Year 2008 - A Staff Oddity

Drew Troyer

Ah, it is 2008 and the baby boomers, who presently operate and maintain our plants, mills and factories, are going fishing – permanently, and in droves as they enter their golden years. That’s OK, right? For maintenance at least, we’ll replace our retiring mechanics and lube techs with younger, less costly employees. We can manage this situation. Right?

Oops, someone forgot to have enough babies in the 1960s, 70s and 80s. Moreover, most of the kids born during those decades grew up playing video games, not working on hot rods and farm equipment, and their technological skills are in high demand.

Surely someone in our organization remembered to capture the knowledge and experience of our retiring workers in the form of standard operating procedures and troubleshooting guides, cross-referencing among our many employees and plants to ensure we captured the best practices and are implementing them consistently across all locations, right?

No, that didn’t happen either, and now we’re in a pickle. Does this sound like science fiction? Well, it’s not. It is science fact …

Fact: our nation’s baby boomers start retiring in droves starting in 2008.

Fact: the ratio of workers to retired employees will change from approximately 3:1 to approximately 2:1 during that period.

Fact: according to the Gartner Group, up to 85 percent of Fortune 500 companies’ market capitalization is attributable to intellectual rather than tangible assets. Presently, due to poor management, a chunk of this value walks out the door every time one of our employees retires or resigns.

Fact: Most managers believe their organizations do a poor job of reusing and managing knowledge about the business.

We’ve often heard companies say “employees are our greatest asset,” or something along that line. In a knowledge-based economy, people (it is more precise to say that the collective experience and knowledge represented by our employees) are the firm’s greatest asset - assuming, of course, that it is managed effectively.

If, however, the knowledge and skills are mismanaged or are allowed to retire or resign, these same people represent our greatest potential liability, not directly, but in terms of value erosion associated with lost knowledge – a phenomenon referred to as corporate amnesia.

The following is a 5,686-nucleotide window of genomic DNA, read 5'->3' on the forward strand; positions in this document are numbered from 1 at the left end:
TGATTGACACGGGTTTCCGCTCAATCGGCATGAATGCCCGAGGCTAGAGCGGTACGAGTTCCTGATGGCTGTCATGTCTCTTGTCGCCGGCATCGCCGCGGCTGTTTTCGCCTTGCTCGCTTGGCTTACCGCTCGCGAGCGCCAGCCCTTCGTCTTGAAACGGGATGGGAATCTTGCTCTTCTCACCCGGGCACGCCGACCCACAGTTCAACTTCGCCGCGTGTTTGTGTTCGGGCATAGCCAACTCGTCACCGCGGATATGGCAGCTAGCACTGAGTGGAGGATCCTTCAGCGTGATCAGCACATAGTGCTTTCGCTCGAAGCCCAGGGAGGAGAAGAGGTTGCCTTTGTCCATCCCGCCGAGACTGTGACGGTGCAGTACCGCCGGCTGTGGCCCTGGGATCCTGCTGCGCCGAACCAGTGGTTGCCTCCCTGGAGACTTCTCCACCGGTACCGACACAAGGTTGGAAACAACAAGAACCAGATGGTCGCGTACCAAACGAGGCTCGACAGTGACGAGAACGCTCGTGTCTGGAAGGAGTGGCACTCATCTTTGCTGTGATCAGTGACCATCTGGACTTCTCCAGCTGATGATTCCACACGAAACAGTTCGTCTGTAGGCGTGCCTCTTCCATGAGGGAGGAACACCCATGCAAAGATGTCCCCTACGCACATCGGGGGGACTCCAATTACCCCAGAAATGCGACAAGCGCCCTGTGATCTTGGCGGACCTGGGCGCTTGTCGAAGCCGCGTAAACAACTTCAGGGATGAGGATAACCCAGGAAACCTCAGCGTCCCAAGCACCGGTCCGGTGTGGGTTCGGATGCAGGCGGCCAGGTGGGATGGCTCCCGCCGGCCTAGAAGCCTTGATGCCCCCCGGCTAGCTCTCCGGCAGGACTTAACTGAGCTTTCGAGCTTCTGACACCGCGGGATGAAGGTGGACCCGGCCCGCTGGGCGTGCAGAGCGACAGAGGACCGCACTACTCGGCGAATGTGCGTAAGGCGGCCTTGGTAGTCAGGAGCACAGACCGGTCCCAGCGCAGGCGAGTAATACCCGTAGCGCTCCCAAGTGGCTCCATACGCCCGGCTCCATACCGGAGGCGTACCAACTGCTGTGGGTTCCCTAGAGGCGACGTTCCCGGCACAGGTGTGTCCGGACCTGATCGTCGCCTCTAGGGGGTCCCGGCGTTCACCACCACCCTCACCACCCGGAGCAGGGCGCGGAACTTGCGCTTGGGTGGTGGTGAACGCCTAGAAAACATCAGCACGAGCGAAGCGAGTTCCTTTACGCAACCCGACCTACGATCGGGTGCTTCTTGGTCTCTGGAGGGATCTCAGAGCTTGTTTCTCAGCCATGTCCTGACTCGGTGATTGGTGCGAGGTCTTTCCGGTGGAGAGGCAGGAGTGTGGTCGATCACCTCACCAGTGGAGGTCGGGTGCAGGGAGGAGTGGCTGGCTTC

When experienced people solve problems, they apply heuristics, or rules of thumb. If an individual encounters a problem or situation, he or she will size it up to see if it fits the pattern of a previously experienced event.

If so, the individual applies the corrective plan used before, assuming, of course, it was effective. Matching of the present scenario to a past scenario is often called pattern recognition. If an inexperienced person encounters the same problem, he will do his best to figure out the problem and to develop a corrective action – often on a trial-and-error basis.

Sometimes the plan is effective and sometimes it isn’t, as is the case with any trial-and-error-based approach to problem solving. Unfortunately, organizations find themselves solving the same problems again and again, which is costly in many ways.

Corporate amnesia is a fitting name used to describe when a company forgets how to run its business. Some companies have already experienced corporate amnesia.

In the past decade, many companies have offered their more experienced workers lucrative early retirement packages to reduce headcounts and operating costs, only to selectively rehire some of these same workers – attracting them with lucrative consulting contracts once they discover they need the skills these individuals represent.

So what is the answer? We can’t stop the retirement of the baby boomers, but we can reduce the resulting level of corporate amnesia. It will require a diligent effort to capture and organize the knowledge possessed by experienced workers into documented standard operating procedures for routine tasks, and in problem-solving scenarios for nonroutine tasks.

Fortunately, software packages designed to support the collection and problem-solving scenarios are entering the marketplace and can be employed to capture and simulate the heuristics experienced people employ. Because we must go to the effort to capture this knowledge, we may as well take the opportunity to evaluate to review and, where appropriate, reengineer tasks to incorporate new technology and methods.

The large-scale loss of experienced manufacturing employees during the next 15 or 20 years is an unavoidable fact. Some organizations will initiate efforts to protect and improve upon the valuable knowledge represented by our retiring workers, then use the collected knowledge in knowledge-sharing schemes to increase the effectiveness of all workers.

Others, unfortunately, will regain the knowledge lost as a result of corporate amnesia through costly trial and error – an exercise that some organizations will not survive. This is my viewpoint. As always, I’m interested in yours.

Did You Know…

Webster’s Dictionary defines heuristic as:
1. serving to indicate or point out; stimulating interest as a means of furthering investigation
2. encouraging one to learn, discover, understand or solve problems on his own by experimenting, evaluating possible answers or solutions, or by trial and error
3. pertaining to or based on experimentation, evaluation or trial-and-error methods

Webster’s College Dictionary, Random House, 1991.

Subscribe to Machinery Lubrication

About the Author